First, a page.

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DTALE should replace DEI

We need an ideology that values the diverse perspectives of all people, not a “victim Olympics.”

An artist's depiction of diversity. Credit: Angelina Bambina/Shutterstock.
An artist's depiction of diversity. Credit: Angelina Bambina/Shutterstock.
Dr. Sheila Nazarian. Credit: Courtesy.
Dr. Sheila Nazarian
Dr. Sheila Nazarian is a Los Angeles physician and star of the Emmy-nominated Netflix series “Skin Decision: Before and After.” Her family escaped to the United States from Iran.

The chorus of voices criticizing diversity, equity, and inclusion (DEI) programs has never been louder. DEI’s opponents charge that these programs are exclusionary and politicized. This, they say, culminated in the explosion of antisemitism that followed the Oct. 7 massacre. 

But DEI supporters raise a fair point: DEI’s problems do not negate the need to ensure diverse representation and inclusion. They are right that rolling back DEI should not mean rolling back all systems that attempt to create fairness and opportunity for all people. We should reject the term DEI and all its harmful associations, but we must also create alternative acronyms that respect the original intention of words like “diversity” and “inclusion” without the negative connotations of “DEI.” 

A better way to ensure inclusion would be a different acronym: DTALE—“diversity of thought and life experience.” This ideology would emphasize the importance of varied perspectives but highlight diversity in its truest form, which is a mosaic of unique personal stories rather than an “oppression Olympics.”

DTALE would treat people as nuanced, complex individuals whose value is expressed in their distinct perspectives and life experiences, not whether they represent broad racial categories. DEI determines one’s significance based on a single criterion: Proximity to whiteness. This is considered the only way to evaluate one’s “privilege,” which in turn determines the merit of one’s voice. This fundamentally reductive approach is harmful to everyone. It denies all of us the opportunity to learn from unexpected and surprising voices. It forces young people to see and define themselves through the lens of race and oppression rather than the multifaceted prism of their unique experiences.

This attitude towards young people is particularly troubling. The pervasiveness of DEI and its hierarchy of moral authority is forcing young people to “perform” the “right” politics, identify with the “right” groups and tell the “right” personal stories to gain access to personal and professional opportunities. Thus, they learn to fabricate the “identity” that DEI demands of them. They see themselves only through the lens of progressive politics. They define their lives according to the oppression and injustice they have faced—even if those experiences are relatively minor.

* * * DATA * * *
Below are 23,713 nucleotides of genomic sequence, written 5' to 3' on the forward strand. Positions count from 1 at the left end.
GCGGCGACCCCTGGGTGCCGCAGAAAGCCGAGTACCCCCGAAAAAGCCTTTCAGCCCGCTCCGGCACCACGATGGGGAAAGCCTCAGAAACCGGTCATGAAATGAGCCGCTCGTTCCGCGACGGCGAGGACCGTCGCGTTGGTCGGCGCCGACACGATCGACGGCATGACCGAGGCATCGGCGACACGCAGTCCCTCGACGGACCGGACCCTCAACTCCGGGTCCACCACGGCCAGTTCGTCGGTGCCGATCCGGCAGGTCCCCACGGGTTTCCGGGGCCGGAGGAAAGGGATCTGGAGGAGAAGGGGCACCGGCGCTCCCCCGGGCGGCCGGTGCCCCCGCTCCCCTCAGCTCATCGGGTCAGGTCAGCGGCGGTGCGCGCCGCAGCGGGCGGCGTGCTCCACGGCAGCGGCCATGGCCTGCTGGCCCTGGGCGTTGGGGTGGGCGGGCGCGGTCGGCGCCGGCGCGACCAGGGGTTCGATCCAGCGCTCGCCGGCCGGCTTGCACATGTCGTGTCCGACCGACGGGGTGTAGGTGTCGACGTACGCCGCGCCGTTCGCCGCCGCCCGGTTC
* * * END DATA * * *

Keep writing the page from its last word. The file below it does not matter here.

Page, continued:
Wealthy black students learn to elide their socioeconomic privilege by emphasizing racial microaggressions. Rich white students learn to scour their bloodlines for a fraction of Cherokee identity to cite on their college applications. Even worse, students who might have interesting perspectives irrelevant to DEI categories—like a poor white student from Appalachia or a high-performing Chinese student who grew up working in his family’s restaurant—learn that these perspectives are not valued and they might fare better if they keep quiet about them.

This is a sad reality for today’s young people. But DTALE could do something about it. A system that values diversity of thought and life experience is a system in which everyone has a fair chance to be heard and valued because it is built on the understanding that one’s experience can far exceed any narrowly defined relationship to privilege. DTALE is also a much more empowering system, encouraging people to derive a sense of self from their unique background, talents and hard-won accomplishments, rather than from the ways they have been marginalized, hurt or victimized.

The values of DTALE are merit, excellence, hard work and diverse perspectives, as well as the belief that they deserve to be rewarded. These are quintessentially American values. But, intentionally or not, DEI has stripped many of them away. The hardworking strivers who were once touted as American success stories are now made to suffer for their achievements, whether they are Jews who overcame historical persecution to prosper in a free society or Asian Americans whose hard-won success suddenly counts for nothing in a system in which they are not deemed “oppressed.”

DTALE will reopen the path for strivers to succeed, and this opportunity will not come at the expense of others. Everyone’s voice will be equal, regardless of their proximity to oppression. This is a form of diversity that benefits everyone. At a time that is rife with so much division, DTALE offers a solution to the DEI debate on which we should all be able to agree.

The opinions and facts presented in this article are those of the author, and neither JNS nor its partners assume any responsibility for them.
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